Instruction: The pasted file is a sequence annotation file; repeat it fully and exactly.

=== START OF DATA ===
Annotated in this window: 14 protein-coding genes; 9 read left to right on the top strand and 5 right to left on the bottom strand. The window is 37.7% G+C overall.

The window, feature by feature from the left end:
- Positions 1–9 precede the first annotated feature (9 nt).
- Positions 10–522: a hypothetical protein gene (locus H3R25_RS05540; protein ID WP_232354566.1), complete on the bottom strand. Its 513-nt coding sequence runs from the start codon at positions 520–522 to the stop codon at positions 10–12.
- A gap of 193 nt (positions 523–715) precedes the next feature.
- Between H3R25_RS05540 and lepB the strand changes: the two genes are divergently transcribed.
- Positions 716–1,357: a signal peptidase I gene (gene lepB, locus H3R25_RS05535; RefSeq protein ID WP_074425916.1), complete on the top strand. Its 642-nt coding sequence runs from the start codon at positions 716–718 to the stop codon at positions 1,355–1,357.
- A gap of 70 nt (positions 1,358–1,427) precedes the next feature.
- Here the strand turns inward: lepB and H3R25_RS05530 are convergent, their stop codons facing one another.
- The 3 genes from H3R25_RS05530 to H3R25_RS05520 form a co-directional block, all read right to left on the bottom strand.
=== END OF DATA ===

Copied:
Annotated in this window: 14 protein-coding genes; 9 read left to right on the top strand and 5 right to left on the bottom strand. The window is 37.7% G+C overall.

The window, feature by feature from the left end:
- Positions 1–9 precede the first annotated feature (9 nt).
- Positions 10–522: a hypothetical protein gene (locus H3R25_RS05540; protein ID WP_232354566.1), complete on the bottom strand. Its 513-nt coding sequence runs from the start codon at positions 520–522 to the stop codon at positions 10–12.
- A gap of 193 nt (positions 523–715) precedes the next feature.
- Between H3R25_RS05540 and lepB the strand changes: the two genes are divergently transcribed.
- Positions 716–1,357: a signal peptidase I gene (gene lepB, locus H3R25_RS05535; RefSeq protein ID WP_074425916.1), complete on the top strand. Its 642-nt coding sequence runs from the start codon at positions 716–718 to the stop codon at positions 1,355–1,357.
- A gap of 70 nt (positions 1,358–1,427) precedes the next feature.
- Here the strand turns inward: lepB and H3R25_RS05530 are convergent, their stop codons facing one another.
- The 3 genes from H3R25_RS05530 to H3R25_RS05520 form a co-directional block, all read right to left on the bottom strand.